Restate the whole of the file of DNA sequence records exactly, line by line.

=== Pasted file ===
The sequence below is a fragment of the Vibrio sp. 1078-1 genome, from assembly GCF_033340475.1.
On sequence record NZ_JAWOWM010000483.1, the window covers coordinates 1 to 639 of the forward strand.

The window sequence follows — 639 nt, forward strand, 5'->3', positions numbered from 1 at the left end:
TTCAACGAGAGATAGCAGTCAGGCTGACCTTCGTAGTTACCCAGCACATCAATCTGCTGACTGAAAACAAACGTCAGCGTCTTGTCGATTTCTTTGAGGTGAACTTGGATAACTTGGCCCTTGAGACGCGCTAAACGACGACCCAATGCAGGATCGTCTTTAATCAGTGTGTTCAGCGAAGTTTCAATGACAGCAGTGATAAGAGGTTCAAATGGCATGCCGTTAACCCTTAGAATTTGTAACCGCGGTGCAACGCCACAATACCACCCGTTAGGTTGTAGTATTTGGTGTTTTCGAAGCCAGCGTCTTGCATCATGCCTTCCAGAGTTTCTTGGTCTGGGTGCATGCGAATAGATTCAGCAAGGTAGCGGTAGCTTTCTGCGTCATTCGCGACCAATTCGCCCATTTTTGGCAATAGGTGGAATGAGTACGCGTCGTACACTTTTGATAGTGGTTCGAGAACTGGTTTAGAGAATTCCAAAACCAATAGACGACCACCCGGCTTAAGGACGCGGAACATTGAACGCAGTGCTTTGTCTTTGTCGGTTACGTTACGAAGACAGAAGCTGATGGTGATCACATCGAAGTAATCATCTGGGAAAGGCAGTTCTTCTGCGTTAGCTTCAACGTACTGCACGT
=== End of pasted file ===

The sequence below is a fragment of the Vibrio sp. 1078-1 genome, from assembly GCF_033340475.1.
On sequence record NZ_JAWOWM010000483.1, the window covers coordinates 1 to 639 of the forward strand.

The window sequence follows — 639 nt, forward strand, 5'->3', positions numbered from 1 at the left end:
TTCAACGAGAGATAGCAGTCAGGCTGACCTTCGTAGTTACCCAGCACATCAATCTGCTGACTGAAAACAAACGTCAGCGTCTTGTCGATTTCTTTGAGGTGAACTTGGATAACTTGGCCCTTGAGACGCGCTAAACGACGACCCAATGCAGGATCGTCTTTAATCAGTGTGTTCAGCGAAGTTTCAATGACAGCAGTGATAAGAGGTTCAAATGGCATGCCGTTAACCCTTAGAATTTGTAACCGCGGTGCAACGCCACAATACCACCCGTTAGGTTGTAGTATTTGGTGTTTTCGAAGCCAGCGTCTTGCATCATGCCTTCCAGAGTTTCTTGGTCTGGGTGCATGCGAATAGATTCAGCAAGGTAGCGGTAGCTTTCTGCGTCATTCGCGACCAATTCGCCCATTTTTGGCAATAGGTGGAATGAGTACGCGTCGTACACTTTTGATAGTGGTTCGAGAACTGGTTTAGAGAATTCCAAAACCAATAGACGACCACCCGGCTTAAGGACGCGGAACATTGAACGCAGTGCTTTGTCTTTGTCGGTTACGTTACGAAGACAGAAGCTGATGGTGATCACATCGAAGTAATCATCTGGGAAAGGCAGTTCTTCTGCGTTAGCTTCAACGTACTGCACGT